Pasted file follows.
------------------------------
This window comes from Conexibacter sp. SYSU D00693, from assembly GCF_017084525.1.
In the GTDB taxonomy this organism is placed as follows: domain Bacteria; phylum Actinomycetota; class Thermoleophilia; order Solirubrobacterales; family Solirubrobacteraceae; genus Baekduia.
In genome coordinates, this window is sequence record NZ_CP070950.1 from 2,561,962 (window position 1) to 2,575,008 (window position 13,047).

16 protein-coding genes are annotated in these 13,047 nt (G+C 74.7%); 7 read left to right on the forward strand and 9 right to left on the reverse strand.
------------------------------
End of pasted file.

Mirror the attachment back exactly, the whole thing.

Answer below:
This window comes from Conexibacter sp. SYSU D00693, from assembly GCF_017084525.1.
In the GTDB taxonomy this organism is placed as follows: domain Bacteria; phylum Actinomycetota; class Thermoleophilia; order Solirubrobacterales; family Solirubrobacteraceae; genus Baekduia.
In genome coordinates, this window is sequence record NZ_CP070950.1 from 2,561,962 (window position 1) to 2,575,008 (window position 13,047).

16 protein-coding genes are annotated in these 13,047 nt (G+C 74.7%); 7 read left to right on the forward strand and 9 right to left on the reverse strand.